TV highlights for Easter Weekend and the following week
PUBLISHED: 00:36 29 March 2018
Some TV highlights for Easter weekend and next week - from Ant and Dec without Ant to Agatha Christie, Dave Allen’s f-bomb to Cunk on Britain, Patrick Kielty talking about his father’s death at the hands of the UFF to real-life crime and shows with days in their title.
Saturday: Ant and Dec’s Saturday Night Takeaway, ITV, 7pm: With Ant out of action, this will be the first time ever that Declan Donnelly will be going it alone without his presenting partner and best friend. The show must go on, however, so for these last two episodes of the series it’ll be business as usual. Stephen Merchant is on duty as the Star Guest Announcer, and Stephen Mulhern hits the streets of Warrington for the latest round of In for a Penny. I’m not even sure I can say ‘Dec’ without ‘Ant and...’ before it.
Sunday: Ordeal by Innocence, BBC1, 9pm: It’s been a long time coming, but at last, this adaptation of Agatha Christie’s 1958 novel is here. Originally set to be broadcast at Christmas, it was postponed due to allegations directed at cast member Ed Westwick - which he has strenuously denied; his role in the production has since been re-shot with Christian Cooke. Bill Nighy, Anna Chancellor, Luke Treadaway and Morven Christie are also included in this all-star take on a tale involving the murder of wealthy philanthropist Rachel Argylle at Sunny Point, her family estate. Her adopted son Jack is arrested for the crime but dies in prison before a trial can take place. Eighteen months later, Dr Arthur Calgary arrives, claiming he can prove Jack’s innocence - but why are Rachel’s surviving relatives so reluctant to reopen the case? Christie at Easter: almost as good as an egg.
Monday: Dave Allen at Peace, BBC2, 9pm: The man behind the recent dramas that looked at real life comedy stars Hattie Jacques and The Dad’s Army Story - Stephen Russell - has put his pen towards this homage to legendary comedian Dave Allen. Charting Allen’s life from childhood to performing at Butlin’s to becoming one of the UK’s comedy greats, the film explores how tragedy shaped his career and looks at his issues with the Catholic church, the IRA and his controversial decision to drop the f-bomb live on air.
Tueday: Cunk on Britain, BBC2, 10pm: I’ve just about recovered from the bad news that Charlie Brooker wouldn’t be able to meet the deadlines for his fabulous Screen Wipe (“was set to do it, but I ran out of road,” he tweeted) and that was partly because I was looking forward to this treat starring the marvellous Philomena Cunk (Diane Morgan, latterly seen as Liz on Motherland) in a new five-part satire series about our lovely nation. No one can accuse Cunk of not being thorough - the opening episode finds her going right back to the Big Bang.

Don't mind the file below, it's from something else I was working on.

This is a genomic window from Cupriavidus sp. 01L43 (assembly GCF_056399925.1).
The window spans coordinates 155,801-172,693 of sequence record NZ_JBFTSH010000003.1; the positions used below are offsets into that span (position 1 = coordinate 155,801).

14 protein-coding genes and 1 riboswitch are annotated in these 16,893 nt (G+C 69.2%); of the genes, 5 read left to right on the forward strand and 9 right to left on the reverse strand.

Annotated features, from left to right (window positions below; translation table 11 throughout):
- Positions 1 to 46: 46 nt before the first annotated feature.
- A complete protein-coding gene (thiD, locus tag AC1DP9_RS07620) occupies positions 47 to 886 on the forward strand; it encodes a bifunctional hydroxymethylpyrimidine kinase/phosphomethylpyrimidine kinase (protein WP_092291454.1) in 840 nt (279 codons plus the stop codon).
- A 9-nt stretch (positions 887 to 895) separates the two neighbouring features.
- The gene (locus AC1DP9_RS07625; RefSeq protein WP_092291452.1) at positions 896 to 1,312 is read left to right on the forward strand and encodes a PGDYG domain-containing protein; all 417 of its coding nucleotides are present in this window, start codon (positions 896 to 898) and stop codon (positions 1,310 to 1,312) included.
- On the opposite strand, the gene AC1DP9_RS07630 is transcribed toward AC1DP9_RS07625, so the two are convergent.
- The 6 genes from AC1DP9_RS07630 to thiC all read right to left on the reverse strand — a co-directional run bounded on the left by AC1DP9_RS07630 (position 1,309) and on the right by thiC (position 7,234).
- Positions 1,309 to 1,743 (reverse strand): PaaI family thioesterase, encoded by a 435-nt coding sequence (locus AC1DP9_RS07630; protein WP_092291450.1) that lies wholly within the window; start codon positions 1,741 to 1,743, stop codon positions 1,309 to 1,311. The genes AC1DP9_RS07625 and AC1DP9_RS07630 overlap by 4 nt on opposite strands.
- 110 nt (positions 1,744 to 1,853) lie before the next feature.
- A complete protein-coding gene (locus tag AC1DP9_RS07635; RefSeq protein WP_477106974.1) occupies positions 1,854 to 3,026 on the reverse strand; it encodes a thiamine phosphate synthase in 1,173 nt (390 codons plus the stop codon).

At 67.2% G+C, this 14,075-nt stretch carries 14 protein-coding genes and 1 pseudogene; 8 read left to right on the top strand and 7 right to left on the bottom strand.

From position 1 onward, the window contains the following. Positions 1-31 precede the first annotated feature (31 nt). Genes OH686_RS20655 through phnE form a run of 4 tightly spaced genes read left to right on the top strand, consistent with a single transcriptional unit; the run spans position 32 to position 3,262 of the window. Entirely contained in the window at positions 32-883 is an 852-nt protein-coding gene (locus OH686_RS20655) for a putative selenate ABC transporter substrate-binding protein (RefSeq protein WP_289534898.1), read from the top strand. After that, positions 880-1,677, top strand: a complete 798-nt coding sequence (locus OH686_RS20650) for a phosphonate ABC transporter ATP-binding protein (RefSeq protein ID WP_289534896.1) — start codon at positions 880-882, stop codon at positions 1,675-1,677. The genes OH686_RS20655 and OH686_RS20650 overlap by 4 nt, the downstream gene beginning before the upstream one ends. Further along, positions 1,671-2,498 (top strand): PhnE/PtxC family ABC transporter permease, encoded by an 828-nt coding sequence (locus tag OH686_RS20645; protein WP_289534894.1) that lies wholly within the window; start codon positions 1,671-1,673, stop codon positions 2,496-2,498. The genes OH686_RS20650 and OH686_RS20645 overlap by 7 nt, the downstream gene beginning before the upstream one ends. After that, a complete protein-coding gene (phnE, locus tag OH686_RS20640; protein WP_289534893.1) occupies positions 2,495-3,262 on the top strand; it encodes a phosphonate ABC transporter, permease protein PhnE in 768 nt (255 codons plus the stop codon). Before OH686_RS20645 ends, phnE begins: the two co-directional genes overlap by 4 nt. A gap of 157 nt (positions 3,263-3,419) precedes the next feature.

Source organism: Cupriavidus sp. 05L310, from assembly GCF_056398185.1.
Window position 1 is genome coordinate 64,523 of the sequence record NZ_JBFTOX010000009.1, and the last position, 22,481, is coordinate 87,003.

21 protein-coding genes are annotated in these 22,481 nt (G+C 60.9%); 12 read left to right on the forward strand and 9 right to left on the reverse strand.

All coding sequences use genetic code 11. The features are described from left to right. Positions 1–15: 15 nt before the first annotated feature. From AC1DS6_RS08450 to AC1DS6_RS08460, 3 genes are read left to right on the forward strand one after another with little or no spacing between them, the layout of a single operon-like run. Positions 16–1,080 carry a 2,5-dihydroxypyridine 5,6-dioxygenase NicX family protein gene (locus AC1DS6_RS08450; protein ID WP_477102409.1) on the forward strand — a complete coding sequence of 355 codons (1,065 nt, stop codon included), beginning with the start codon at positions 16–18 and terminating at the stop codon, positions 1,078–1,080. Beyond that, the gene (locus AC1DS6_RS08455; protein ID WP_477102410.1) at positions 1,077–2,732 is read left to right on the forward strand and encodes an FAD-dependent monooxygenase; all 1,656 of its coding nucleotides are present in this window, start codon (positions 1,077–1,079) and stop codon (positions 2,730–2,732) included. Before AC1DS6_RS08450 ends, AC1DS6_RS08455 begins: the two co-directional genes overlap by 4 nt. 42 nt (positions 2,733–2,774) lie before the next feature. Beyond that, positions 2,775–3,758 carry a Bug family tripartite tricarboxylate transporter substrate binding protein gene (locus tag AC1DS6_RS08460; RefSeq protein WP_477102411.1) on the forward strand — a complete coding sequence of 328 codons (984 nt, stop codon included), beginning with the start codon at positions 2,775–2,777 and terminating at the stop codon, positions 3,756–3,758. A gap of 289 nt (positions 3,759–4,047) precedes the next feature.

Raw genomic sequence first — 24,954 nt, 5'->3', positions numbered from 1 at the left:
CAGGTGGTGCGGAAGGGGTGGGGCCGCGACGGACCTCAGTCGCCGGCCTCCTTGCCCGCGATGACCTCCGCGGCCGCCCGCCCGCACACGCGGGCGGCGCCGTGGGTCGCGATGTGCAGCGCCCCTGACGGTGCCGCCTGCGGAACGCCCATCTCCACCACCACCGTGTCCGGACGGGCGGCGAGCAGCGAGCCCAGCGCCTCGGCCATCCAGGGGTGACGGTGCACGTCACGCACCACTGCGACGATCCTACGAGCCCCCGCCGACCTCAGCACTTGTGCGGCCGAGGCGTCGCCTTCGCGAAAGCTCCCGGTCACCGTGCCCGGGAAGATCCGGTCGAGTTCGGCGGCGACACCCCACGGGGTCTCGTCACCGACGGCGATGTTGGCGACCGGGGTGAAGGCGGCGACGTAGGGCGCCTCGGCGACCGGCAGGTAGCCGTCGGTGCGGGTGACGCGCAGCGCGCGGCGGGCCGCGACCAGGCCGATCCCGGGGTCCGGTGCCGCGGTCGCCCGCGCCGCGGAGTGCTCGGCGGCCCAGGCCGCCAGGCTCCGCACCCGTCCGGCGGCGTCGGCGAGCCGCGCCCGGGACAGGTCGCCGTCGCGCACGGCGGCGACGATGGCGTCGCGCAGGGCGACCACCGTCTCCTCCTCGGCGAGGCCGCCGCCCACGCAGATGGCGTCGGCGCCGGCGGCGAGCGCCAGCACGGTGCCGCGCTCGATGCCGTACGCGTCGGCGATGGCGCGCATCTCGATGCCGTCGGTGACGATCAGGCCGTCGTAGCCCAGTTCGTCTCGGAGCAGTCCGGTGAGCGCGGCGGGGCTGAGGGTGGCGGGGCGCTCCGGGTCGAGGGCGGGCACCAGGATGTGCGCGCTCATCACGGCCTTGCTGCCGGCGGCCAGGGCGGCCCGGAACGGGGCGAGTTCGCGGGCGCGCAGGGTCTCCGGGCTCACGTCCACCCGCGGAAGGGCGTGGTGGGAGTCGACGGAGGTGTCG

Wednesday: My Dad, the Peace Deal and Me, 9pm: Comedian Patrick Kielty has first-hand memories of The Troubles. On January 25, 1988, his father John ‘Jack’ Kielty was shot dead by the UFF - a wing of the UDA - in his home village of Dundrum. Now, on the 20th anniversary of the Good Friday Agreement, Patrick wants to find out if the historic peace deal has delivered on its pledge to create a new Northern Ireland, free of the hatred that took his father’s life.
Thursday: The Investigator: A British Crime Story, ITV, 9pm: Mark Williams-Thomas, the award-winning former police detective who unmasked Jimmy Savile as the UK’s most notorious paedophile, is back tonight and has a new case to get his teeth into. He has been approached by the family of Louise Kay, an 18-year-old who disappeared from Eastbourne, East Sussex, in 1988 along with her distinctive Ford Fiesta. Soon the story takes an even more sinister turn as Williams-Thomas uncovers the cases of other women who vanished in similar circumstances and the true scale of unsolved murder cases across the country emerges.
Friday: Sounds Like Friday Night, BBC1, 7.30pm: University of East Anglia alumni Greg James returns with the live music and interview show which comes direct from Television Centre in west London’s White City. Synth-pop group Years and Years and rock band Snow Patrol both perform their new singles for the first time on live television, while American pop superstar Meghan Trainor also graces the show. Confusingly, there’s another name-based show on the same night - I Don’t Like Mondays on Channel 4 at 8pm. It’s a throwback to Chris Evans’ Don’t Forget Your Toothbrush when the studio audience brought a passport and suitcase after booking a week off work in case they won a holiday. This time round, the stakes are considerably raised as audience members bring a letter of resignation with them and stand to win a year’s salary. As of yet, there’s no word on what to do if you don’t win but go into work on Monday to find your boss saw you - and your resignation letter and isn’t best pleased. You have been warned.
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